For many months, the people of the town said nothing to the young lord’s face, for they needed him, but they whispered and plotted.  The town had few other nobles by then, and their sons were young still, but were sent to try and befriend the beardless lord and perhaps in time to encourage him to grow a beard and become the dashing and heroic young lord that the town needed him and wished him to be.  If the beardless lord grew angry, they could simply appease him by scolding their sons.  For these young sons were beardless as well, but only because they had not yet passed into manhood.  One was trying desperately to grow a beard and checked on the progress of his stubble in a looking glass every day.  Another wore a false beard made of goat’s hair.  Still another merely hid his boyish face under a green mask that covered his nose and mouth.

The boys surrounded the beardless lord one evening at a dinner.  While their sires tried not to watch and listen, they began to speak to the lord on matters of manliness.  They spoke of strength and tradecraft.  Finally, they came upon the topic of beards.  The beardless lord smiled softly and raised his brow just a bit when the boy with the goat’s hair beard rubbed his chin and proclaimed how impatient he was for the time he could grow a full beard of his own hair, and how fortunate the young lord must feel for he could do so at any time, or so the boy assumed.

“I have worn a beard in the past,” the young lord answered.

The boys glanced at each other in confusion, for it was rumored that the young lord was not capable of growing a beard.  But if the young lord could grow a beard, they wondered why he did not.

The boy with the green mask looked about at his fellows and took a bold breath. “What is it called?  That thing on your face?  The top half of a beard.  Is there was a word for it?”

The lord smiled and gave a nod.  “Indeed, there is.  It is called a mustache.”  With that, he grasped the end of his mustache between his thumb and forefinger and gently twirled.  He laughed and the boys laughed with him.  They were too young to be friends he could carouse with, and the townsfolk should have known that.  There were other young men they could have sent to the lord, but those men were not of noble blood, and the nobles of the town were well-set in their ways.

A young lady approached and began to scold the boy with goat’s hair beard.  She told the boy he would never grow his own hair if he kept gluing that goat’s hide onto his face.  Then she looked at the beardless lord.  She offered her hand and her name to the beardless lord, and he learned that she was the boy’s older sister.

She did not say so, but she found his face to be beautiful.  It was not like the face of a boy at all, for she could see his jaw was square and firm and his cheeks were high.  Beardless his face might be, but it was not a soft face, nor a harsh one, but quite fetching.  His eyes were kind and playful, as was the smirk he gave her when he told her that she should move along lest he damage her reputation.

“My family is not so important that we need worry about such things,” the lady replied.  She smiled.  “It was my pleasure to meet you, my lord.  I thank you for all you have done for our town.”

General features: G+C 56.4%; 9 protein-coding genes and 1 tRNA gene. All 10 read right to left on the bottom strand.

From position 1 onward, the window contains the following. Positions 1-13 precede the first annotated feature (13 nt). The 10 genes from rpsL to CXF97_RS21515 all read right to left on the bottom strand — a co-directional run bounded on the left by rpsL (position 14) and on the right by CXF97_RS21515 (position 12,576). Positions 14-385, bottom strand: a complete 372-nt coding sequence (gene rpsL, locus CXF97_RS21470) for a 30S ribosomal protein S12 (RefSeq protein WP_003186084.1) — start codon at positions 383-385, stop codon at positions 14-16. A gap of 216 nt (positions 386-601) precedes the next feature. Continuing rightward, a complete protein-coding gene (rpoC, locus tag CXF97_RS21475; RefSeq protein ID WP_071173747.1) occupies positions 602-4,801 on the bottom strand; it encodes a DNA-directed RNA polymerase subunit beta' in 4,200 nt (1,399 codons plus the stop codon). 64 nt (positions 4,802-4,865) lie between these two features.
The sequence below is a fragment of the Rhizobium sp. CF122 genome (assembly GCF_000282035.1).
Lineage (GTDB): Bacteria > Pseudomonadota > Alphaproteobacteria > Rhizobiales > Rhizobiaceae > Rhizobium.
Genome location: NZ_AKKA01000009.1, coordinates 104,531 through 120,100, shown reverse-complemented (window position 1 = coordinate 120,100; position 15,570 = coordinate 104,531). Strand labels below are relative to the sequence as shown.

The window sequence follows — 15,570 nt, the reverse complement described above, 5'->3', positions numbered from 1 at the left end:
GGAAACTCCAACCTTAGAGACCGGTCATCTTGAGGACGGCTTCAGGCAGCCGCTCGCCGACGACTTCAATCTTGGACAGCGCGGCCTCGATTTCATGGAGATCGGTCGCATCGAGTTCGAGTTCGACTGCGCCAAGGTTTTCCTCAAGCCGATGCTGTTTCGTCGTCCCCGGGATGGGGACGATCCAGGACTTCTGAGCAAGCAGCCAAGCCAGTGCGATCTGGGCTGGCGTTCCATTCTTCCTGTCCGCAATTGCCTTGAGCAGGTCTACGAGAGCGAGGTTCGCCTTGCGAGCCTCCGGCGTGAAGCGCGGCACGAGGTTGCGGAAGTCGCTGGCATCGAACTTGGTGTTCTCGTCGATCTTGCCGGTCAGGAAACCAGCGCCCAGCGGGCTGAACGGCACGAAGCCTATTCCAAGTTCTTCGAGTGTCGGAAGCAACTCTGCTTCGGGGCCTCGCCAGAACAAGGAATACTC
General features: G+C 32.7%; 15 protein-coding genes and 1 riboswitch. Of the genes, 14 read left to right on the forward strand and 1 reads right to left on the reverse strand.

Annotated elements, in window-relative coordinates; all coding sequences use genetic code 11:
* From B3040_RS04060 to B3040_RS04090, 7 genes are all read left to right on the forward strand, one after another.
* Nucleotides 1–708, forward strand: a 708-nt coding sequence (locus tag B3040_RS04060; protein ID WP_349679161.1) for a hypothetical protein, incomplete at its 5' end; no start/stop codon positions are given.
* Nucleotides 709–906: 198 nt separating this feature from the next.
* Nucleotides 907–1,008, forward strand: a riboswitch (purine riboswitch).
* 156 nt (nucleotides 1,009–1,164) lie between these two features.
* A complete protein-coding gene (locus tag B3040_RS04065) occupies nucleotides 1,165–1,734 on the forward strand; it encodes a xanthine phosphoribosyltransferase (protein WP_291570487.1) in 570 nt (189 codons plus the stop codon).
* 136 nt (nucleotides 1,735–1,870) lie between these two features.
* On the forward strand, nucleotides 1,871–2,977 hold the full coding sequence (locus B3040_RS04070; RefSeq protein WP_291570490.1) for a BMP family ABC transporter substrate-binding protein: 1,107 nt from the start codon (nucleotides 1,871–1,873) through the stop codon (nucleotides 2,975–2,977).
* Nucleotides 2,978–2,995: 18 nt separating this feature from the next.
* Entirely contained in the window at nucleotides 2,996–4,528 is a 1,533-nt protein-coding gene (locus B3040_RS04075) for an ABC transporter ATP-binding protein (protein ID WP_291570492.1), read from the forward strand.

With that, she bobbed quickly, and swept her little brother away as he fussed with his “beard.”

The boys were sent often to entreat the lord to grow a beard.  They boys did manage to charm the lord, and he came to love them as if they were his young brothers, for he had no brothers of his own blood.  But the boys were just as charmed with the beardless lord.  To the dismay of the nobles in the town, the boys began to take after their idol.   The boy with the green mask set aside his mask.  The boy with the uneven stubble began to shave his cheeks.  And the boy with the goat’s hair beard became the boy with the goat’s hair mustache.

So long as it was just the boys, not much fuss was made of it among the nobles.  But then the young men among the common folk came to shave off their beards and keep mustaches.  Some even shaved all of their beards off.  Strangely, there was little scandal among the common folk.  Perhaps because the men found it to be so practical to have no beards.  And the women were suddenly faced with husbands or prospective husbands who had smooth cheeks to kiss and faces both familiar and excitingly unfamiliar.  It is said that many children were born in the year that followed.

At last, the nobles followed suit, only they had to assure their styles were refined compared to the common folk.  So they began to keep mustaches of all different shapes and lengths, some with curls and some with twirls.

The beardless lord soon came to marry the young lady who had so boldly and charmingly made his acquaintance at a ball where her young brother had been tasked with turning the beardless lord into a bearded lord.  They had two sons, who when they were grown both preferred beards to their father’s perpetual mustache.

In time, the fashions changed in the town as whim and weather changed.  Men grew beards.  Men shaved their beards.  Men grew mustaches.  Men shaped their mustaches.  The beardless young lord who invigorated the town back into prosperous times left behind a legacy of generosity and good deeds.  But he also left behind a more lighthearted legacy.  The legacy of the mustache.

 

Copyright © 2015 by Nila L. Patel.